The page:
February 2002

Visual C++ .NET: Tips and Tricks to Bolster Your Managed C++ Code in Visual Studio .NET

Developers using the Managed Extensions for C++ have more options than those using other languages because C++ is a lower-level language. However, this means an increase in code complexity. This article discusses a few of the more complex issues facing developers, such as operator overloading, managed types and unmanaged code, and boxing. Also covered are the is operator, the using statement, and string conversions. The author points out the flexibility of Managed Extensions for C++ and outlines the additional effort that is required for you to take advantage of its increased power and flexibility. Tomas Restrepo

Visual Studio .NET: Custom Add-Ins Help You Maximize the Productivity of Visual Studio .NET

Regardless of how great an integrated development environment (IDE) is, there will always be features that developers wish had been included. For that reason, the Visual Studio .NET IDE provides an extensive add-in facility that allows you to add nearly unlimited numbers of features and functionalities written in Visual Basic, C, C++, C#, or any .NET-compliant language. This article explains how add-ins work in Visual Studio .NET. It then shows how to add custom text editing by creating an add-in with two editing functions, a simple text insert of the current date, and a more complex function to reformat paragraphs of text. Finally, you'll learn how to add a page to the Options dialog. Leo A. Notenboom

Inside Windows: An In-Depth Look into the Win32 Portable Executable File Format

A good understanding of the Portable Executable (PE) file format leads to a good understanding of the operating system. If you know what's in your DLLs and EXEs, you'll be a more knowledgeable programmer. This article, the first of a two-part series, looks at the changes to the PE format that have occurred over the last few years, along with an overview of the format itself. After this update, the author discusses how the PE format fits into applications written for .NET, PE file sections, RVAs, the DataDirectory, and the importing of functions. An appendix includes lists of the relevant image header structures and their descriptions. Matt Pietrek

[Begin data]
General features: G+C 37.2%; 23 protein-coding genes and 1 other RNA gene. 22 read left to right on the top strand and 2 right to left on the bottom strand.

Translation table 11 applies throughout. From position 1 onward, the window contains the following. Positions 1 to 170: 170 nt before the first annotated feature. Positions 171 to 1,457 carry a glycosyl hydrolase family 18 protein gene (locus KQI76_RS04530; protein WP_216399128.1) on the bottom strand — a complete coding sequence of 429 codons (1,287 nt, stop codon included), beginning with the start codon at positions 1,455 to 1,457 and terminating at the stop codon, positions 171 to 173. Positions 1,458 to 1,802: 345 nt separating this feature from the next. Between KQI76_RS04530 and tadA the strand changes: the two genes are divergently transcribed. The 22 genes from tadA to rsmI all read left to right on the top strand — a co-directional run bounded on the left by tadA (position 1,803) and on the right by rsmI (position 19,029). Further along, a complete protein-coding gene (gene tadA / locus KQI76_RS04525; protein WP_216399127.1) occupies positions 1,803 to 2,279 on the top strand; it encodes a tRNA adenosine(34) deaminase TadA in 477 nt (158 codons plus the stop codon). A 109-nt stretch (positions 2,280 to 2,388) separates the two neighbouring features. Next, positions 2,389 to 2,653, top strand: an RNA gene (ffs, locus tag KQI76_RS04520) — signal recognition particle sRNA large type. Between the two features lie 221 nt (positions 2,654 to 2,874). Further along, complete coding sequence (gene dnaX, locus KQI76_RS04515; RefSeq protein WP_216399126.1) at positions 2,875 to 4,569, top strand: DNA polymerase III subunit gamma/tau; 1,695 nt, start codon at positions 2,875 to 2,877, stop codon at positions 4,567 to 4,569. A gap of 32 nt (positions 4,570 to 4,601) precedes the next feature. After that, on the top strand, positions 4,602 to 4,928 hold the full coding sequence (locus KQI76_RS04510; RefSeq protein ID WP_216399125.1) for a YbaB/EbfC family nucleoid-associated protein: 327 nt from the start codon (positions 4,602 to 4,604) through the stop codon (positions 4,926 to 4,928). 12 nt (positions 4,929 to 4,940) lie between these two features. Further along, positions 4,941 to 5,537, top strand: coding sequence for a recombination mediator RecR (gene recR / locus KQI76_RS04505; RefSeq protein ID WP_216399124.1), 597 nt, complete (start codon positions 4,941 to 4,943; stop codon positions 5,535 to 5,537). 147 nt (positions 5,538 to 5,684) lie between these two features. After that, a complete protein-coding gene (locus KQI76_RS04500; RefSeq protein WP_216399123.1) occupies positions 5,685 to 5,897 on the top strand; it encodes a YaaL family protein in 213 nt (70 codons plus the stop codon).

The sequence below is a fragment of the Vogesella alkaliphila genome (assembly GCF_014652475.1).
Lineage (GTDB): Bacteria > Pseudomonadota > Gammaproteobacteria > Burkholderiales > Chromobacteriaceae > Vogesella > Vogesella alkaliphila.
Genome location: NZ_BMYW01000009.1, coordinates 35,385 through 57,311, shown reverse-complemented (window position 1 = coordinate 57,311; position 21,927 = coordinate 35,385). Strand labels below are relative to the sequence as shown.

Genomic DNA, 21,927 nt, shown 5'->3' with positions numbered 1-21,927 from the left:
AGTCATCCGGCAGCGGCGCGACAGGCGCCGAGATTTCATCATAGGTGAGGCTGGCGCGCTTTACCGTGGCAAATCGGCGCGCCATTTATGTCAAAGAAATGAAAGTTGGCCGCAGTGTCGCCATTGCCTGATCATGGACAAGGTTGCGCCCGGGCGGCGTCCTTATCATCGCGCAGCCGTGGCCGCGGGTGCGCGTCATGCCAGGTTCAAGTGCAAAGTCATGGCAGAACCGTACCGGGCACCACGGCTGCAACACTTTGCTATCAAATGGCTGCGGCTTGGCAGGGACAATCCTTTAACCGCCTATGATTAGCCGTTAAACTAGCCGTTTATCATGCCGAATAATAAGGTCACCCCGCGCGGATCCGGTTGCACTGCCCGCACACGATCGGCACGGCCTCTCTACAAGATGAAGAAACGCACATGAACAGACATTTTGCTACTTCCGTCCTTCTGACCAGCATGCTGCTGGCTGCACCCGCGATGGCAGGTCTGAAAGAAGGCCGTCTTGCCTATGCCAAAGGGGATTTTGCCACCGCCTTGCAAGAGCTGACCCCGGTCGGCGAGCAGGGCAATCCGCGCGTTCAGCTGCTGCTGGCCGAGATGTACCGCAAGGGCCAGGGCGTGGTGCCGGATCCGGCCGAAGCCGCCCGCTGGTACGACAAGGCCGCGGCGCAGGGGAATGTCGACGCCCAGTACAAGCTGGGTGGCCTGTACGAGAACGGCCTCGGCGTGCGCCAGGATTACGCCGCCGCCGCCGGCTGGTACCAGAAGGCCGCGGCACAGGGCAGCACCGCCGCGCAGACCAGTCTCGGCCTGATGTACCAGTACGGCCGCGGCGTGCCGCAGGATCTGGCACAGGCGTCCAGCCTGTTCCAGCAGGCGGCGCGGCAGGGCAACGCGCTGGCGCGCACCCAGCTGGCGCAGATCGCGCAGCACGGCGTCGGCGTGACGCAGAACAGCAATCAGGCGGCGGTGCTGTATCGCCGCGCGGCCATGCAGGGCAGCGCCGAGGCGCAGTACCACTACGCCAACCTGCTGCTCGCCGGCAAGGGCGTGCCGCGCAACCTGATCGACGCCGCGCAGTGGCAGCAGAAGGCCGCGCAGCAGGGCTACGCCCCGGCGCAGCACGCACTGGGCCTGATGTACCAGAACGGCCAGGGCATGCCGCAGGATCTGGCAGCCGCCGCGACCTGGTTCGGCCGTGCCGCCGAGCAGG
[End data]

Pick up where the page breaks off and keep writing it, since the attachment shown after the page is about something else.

Still in Love with C++: Modern Language Features Enhance the Visual C++ .NET Compiler

Programmers who have been using C++ for years are wondering where their language is headed with the advent of C# and Microsoft .NET. This article sketches a roadmap of C++ as it is used in the world of .NET. In .NET there are two approaches to C++ code: managed and unmanaged. Unmanaged code doesn't use the CLR, while managed code involves the use of Managed Extensions for C++. This discussion explains both approaches. Stanley B. Lippman

Talking To…: Grady Booch Discusses .NET and the Art of Software Development

Editor's Note: Welcome Visual Studio .NET

New Stuff: Resources for Your Developer Toolbox

Theresa W. Carey

Web Q&A: Threading in MSXML, Sorting XML, Order-by, Changing Mouse Pointer, and More

Edited by Nancy Michell

The XML Files: Publishing and Discovering Web Services with DISCO and UDDI

Aaron Skonnard

Data Points: Establishing Relationships Between Rowsets with ADO.NET

John Papa

Cutting Edge: Data Binding Between Controls in Windows Forms

Dino Esposito

Advanced Basics: COM+ and MTS, DCOM and MSMQ, Serialization in .NET

Ken Spencer

.NET Column: Array Types in .NET

Jeffrey Richter

House of Web Services: The Continuing Challenges of XML Web Services

Don Box

C++ Q&A: Getting a Class Name, ImgView Revisited, GetModuleFileName, and More

Paul DiLascia

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